Sun-shelves, infinity edge, integral spa—when planning a new pool, there are many enticing options to choose from. To make sense of all the latest features in pool design, we chatted with Greg Darvin of Pristine Pools in East Hampton.
What's the most popular feature when installing a new pool?
Right now, oversized entrance steps, large lounging benches and shallow "sunshelves" are really part of almost every new pool consultation or design. This isn't to say that every client chooses to utilize all three, but most end up with at least two of the three. We are also doing a lot of pools which are more set up for swimming laps and exercise. Clients like that their backyard swimming pool can also be part of an overall healthy lifestyle. The overall cost of the pool and ongoing maintenance is more palatable if they know it is going to replace a gym membership or enhance their overall quality of life by maintaining a higher level of fitness and more consistent low impact aerobic exercise.
What are the newest pool features you're installing?
Most of the unusual features that are being utilized today are actually structural rather than aesthetic. As development of the Hamptons continues, more often than not we are constructing in an area where a house or pool was demolished. In this scenario we will sometimes need to account for the "disturbed" soil conditions by utilizing additional structure such as grade beams, piles and/or compacted gravel. Even though this is something that most clients will never get to enjoy or appreciate visually—they will get to benefit from the proper structural work for the life of the pool by ensuring the integrity of the pool and surrounding area.
Are there any gimmicks or fads with new pools that you don't see lasting?
There are a lot of boutique pool finishes that feature an exposed aggregate. These products are marketed as being stronger and prolonging the life of the finish. This may or may not be accurate, but either way the exposed aggregate creates a rough finish on the swimming pool walls, steps and floor. This rough finish is unpleasant in bare feet and can be brutal for small children or infants. Many of the companies that were originally marketing these products are now coming out with a line of smooth finished products. In this case the economics or using these finishes don't really make sense as they are more expensive than traditional marble dust or plaster.
What's your favorite kind of pool to design?
I am most comfortable working on more modern designs, but really am most interested in working on projects where the owners are excited about the process and finished product. It is always much easier to work in a collaborative environment where the homeowner, architect, landscape designer and I are all able to share our thoughts and ideas in a really positive forum. I have no real ego where my designs are concerned, because in the end I am more interested in creating the best product possible for the client. I have often times been able to learn a great deal from other members of the construction team and always lean on the clients as my main source of information as they will ultimately be the final judge of my success or failure in creating a backyard space. Most clients don't have a clear vision of exactly what they want or the best way to get their ideas across but they do have a good sense of what they do or don't like. They really just need someone to help organize the puzzle in their minds into a clean and clear picture.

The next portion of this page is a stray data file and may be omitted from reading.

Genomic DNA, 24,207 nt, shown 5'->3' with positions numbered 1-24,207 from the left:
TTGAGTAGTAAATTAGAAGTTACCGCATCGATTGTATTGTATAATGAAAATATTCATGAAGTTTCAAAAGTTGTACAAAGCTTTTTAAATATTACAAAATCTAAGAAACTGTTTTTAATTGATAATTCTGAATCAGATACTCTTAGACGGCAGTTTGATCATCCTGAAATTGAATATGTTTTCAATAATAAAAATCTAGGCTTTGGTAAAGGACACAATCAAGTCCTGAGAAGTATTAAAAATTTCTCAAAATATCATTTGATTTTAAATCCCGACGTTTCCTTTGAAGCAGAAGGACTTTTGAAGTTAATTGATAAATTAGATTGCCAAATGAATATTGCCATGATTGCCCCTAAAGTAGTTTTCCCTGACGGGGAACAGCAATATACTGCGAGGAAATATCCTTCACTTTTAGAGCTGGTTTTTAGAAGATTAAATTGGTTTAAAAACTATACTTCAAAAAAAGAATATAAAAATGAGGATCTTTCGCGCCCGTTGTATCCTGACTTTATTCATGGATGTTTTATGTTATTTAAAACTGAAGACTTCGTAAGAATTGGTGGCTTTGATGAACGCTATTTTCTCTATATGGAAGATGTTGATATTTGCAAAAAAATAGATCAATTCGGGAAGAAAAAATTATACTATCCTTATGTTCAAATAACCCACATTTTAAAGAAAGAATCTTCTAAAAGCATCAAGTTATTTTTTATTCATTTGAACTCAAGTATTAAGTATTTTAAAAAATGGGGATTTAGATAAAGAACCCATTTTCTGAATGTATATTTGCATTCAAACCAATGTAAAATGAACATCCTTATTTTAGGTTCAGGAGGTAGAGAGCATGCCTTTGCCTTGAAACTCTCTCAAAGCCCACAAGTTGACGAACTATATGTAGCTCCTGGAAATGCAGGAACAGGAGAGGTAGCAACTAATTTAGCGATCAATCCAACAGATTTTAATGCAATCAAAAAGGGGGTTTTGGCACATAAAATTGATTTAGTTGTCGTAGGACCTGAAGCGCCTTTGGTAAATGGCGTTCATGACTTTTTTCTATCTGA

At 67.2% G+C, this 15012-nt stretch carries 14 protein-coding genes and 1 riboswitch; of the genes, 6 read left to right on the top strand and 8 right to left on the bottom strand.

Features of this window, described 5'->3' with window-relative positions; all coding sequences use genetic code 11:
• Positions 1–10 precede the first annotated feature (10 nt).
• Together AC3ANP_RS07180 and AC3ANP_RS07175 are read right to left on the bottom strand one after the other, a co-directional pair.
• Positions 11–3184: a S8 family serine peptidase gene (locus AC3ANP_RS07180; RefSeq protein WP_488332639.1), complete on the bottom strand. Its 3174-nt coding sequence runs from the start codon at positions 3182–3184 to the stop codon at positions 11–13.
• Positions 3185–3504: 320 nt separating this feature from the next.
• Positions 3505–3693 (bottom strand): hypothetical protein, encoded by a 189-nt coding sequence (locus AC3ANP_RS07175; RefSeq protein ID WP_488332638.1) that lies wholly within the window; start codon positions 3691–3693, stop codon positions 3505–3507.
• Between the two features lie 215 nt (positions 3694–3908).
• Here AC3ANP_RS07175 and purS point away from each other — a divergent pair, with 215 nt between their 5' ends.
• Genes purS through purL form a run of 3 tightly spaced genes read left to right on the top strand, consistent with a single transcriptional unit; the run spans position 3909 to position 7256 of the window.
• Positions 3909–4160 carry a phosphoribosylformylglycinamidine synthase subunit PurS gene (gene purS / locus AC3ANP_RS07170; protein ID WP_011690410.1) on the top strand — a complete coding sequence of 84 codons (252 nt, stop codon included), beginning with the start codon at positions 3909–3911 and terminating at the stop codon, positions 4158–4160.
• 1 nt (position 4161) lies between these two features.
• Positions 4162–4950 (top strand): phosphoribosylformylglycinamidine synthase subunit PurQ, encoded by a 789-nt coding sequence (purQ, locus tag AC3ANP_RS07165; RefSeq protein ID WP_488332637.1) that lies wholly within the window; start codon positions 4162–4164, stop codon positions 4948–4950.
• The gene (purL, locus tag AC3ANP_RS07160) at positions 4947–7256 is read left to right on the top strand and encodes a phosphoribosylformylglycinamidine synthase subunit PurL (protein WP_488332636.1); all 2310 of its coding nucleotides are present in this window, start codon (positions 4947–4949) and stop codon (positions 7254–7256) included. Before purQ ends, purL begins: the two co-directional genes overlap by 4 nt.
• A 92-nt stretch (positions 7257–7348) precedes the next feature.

Is there a sweet spot when it comes to sizing a pool? Is bigger always better?
I don't think there is any real perfect dimension or shape for a swimming pool. The larger pools are actually much easier to design as they have the most space and therefore are the most forgiving. The smaller spaces like in East Hampton or Sag Harbor Village are always the trickiest logistically and require the most attention to detail as they have no space that can be wasted. I always compare these projects to a traditional New Orleans courtyard garden. In these scenarios everything must be very wall planned and efficient in order to be successful. A longer pool is always nicer for someone planning to swim laps and I think keeping the pool narrower rather than wide can create a lean sexy line. I also like to consider the reflective quality of the pool in any installation/design.
Anything else you want our readers to know?
When planning your pool take your time and do your homework. Meet with multiple designers and/or installers. Although price is important, personality and compatibility are as well. In most backyards, the swimming pool is going to be the anchor for that space. Give the pool and surrounding paved areas as much attention as you would to the details in your kitchen or master bath, as the outdoor space will likely be there as long or longer than both. Make sure to choose materials that you really love and don't settle based on what is easy or readily available. When looking at the cost of finished paving material keep in mind that the labor to install should be the same and the only cost difference will be that on the material alone. Try not to be overwhelmed or rushed into decisions. Making decisions is an important part of keeping the project on schedule, but after the first year you will be much more satisfied with your investment if you have allowed things to develop organically and given the project the proper time to evolve and be completed. The best advice that I can offer anyone hoping to have a completed backyard for next spring is that you must start now. Take the last few weeks of summer to help get your project off the ground or at very least moving in the right direction.
· Pristine Pools [Official]